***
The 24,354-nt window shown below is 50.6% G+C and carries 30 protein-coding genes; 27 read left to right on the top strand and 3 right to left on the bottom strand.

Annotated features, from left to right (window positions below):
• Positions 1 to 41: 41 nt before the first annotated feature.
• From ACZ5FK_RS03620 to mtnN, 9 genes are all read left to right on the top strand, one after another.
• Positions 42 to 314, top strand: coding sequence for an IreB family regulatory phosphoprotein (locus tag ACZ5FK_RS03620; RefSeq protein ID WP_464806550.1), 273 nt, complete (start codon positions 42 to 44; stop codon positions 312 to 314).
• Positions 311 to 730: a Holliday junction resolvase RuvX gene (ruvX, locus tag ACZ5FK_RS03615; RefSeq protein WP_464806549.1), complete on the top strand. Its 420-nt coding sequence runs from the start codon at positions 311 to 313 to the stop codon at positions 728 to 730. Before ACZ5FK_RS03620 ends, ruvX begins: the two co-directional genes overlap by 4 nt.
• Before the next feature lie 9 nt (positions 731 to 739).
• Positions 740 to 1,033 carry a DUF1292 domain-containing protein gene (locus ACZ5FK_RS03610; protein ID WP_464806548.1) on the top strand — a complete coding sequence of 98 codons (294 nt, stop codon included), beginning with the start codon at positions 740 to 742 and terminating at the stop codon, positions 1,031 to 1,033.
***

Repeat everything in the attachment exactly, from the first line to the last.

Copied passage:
The 24,354-nt window shown below is 50.6% G+C and carries 30 protein-coding genes; 27 read left to right on the top strand and 3 right to left on the bottom strand.

Annotated features, from left to right (window positions below):
• Positions 1 to 41: 41 nt before the first annotated feature.
• From ACZ5FK_RS03620 to mtnN, 9 genes are all read left to right on the top strand, one after another.
• Positions 42 to 314, top strand: coding sequence for an IreB family regulatory phosphoprotein (locus tag ACZ5FK_RS03620; RefSeq protein ID WP_464806550.1), 273 nt, complete (start codon positions 42 to 44; stop codon positions 312 to 314).
• Positions 311 to 730: a Holliday junction resolvase RuvX gene (ruvX, locus tag ACZ5FK_RS03615; RefSeq protein WP_464806549.1), complete on the top strand. Its 420-nt coding sequence runs from the start codon at positions 311 to 313 to the stop codon at positions 728 to 730. Before ACZ5FK_RS03620 ends, ruvX begins: the two co-directional genes overlap by 4 nt.
• Before the next feature lie 9 nt (positions 731 to 739).
• Positions 740 to 1,033 carry a DUF1292 domain-containing protein gene (locus ACZ5FK_RS03610; protein ID WP_464806548.1) on the top strand — a complete coding sequence of 98 codons (294 nt, stop codon included), beginning with the start codon at positions 740 to 742 and terminating at the stop codon, positions 1,031 to 1,033.